Exploratory talks to form Germany’s next coalition government were on the verge of collapse on Sunday night after the four parties involved missed their own deadline to resolve differences on migration and energy policy.
Chancellor Angela Merkel has been trying to forge a coalition between her Christian Democratic Union (CDU), its Bavarian sister party the Christian Social Union (CSU), the pro-business Free Democratic Party (FDP) and the Green party following federal elections at the end of September.
A so-called “Jamaica” coalition – so nicknamed because the parties’ traditional colours mirror that of the Jamaican flag – represents new ground even for Germany’s experienced leader, and has only previously been tested at regional level.
In a month of exploratory talks, Merkel has often cut a passive figure as party representatives found themselves at loggerheads over issues such as the question of how many of the migrants who found their way to Germany in 2015 and 2016 will be allowed to be reunited with their families.
Migration has emerged as a contentious political issue in Germany following the refugee crisis, which saw some 1.2 million migrants enter the country in 2015-2016. The backlash against Merkel’s decision to keep open Germany’s borders has seen a far-right party, the anti-refugee Alternative für Deutschland, enter the German parliament for the first time in over 50 years.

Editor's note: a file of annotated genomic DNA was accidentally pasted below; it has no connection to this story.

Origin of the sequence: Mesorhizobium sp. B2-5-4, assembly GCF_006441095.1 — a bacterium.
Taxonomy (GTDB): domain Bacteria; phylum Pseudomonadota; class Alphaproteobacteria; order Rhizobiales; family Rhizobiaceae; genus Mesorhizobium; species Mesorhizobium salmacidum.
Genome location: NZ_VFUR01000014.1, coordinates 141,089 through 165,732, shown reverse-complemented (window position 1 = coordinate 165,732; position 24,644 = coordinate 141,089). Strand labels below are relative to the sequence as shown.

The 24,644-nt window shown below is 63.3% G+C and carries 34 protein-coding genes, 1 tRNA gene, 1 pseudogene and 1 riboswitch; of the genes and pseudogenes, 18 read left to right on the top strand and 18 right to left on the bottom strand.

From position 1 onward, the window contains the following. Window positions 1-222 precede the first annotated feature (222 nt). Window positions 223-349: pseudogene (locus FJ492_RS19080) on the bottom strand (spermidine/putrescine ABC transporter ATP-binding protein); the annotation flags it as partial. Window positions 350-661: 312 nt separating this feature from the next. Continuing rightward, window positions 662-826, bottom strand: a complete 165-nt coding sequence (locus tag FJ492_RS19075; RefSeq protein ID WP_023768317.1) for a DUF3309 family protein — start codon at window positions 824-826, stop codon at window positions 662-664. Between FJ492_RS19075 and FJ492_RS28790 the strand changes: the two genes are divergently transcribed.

Coalition talks in Berlin have seen the CDU, the CSU and the FDP at times working to outdo each other on calling for a harder line on migration controls.
The parties have also struggled to find a common ground on climate change, with the Greens calling for a reduction in coal-generated power of8-10 gigawatts while its potential coalition partners have expressed concerns about job losses in the energy and manufacturing sector.
At the start of the weekend the FDP leader, Christian Lindner, had announced a deadline for the exploratory talks. “If we don’t work it out by 6pm on Sunday, the whole thing is dead,” his deputy, Wolfgang Kubicki, said. Yet by 6pm on Sunday, talks were still ongoing.
If the talks collapse, Merkel could seek to form a minority government, either with the FDP or the Greens, and would have to gather support from other parties on individual policy votes.
The Social Democrat leader, Martin Schulz, today ruled out the possibility of another “grand coalition” under his leadership. “The voter has rejected the grand coalition”, Schulz said at a party conference in Nuremberg
Once all other options are exhausted, Germany’s president, Frank-Walter Steinmeier, could dissolve the current parliament and call fresh elections.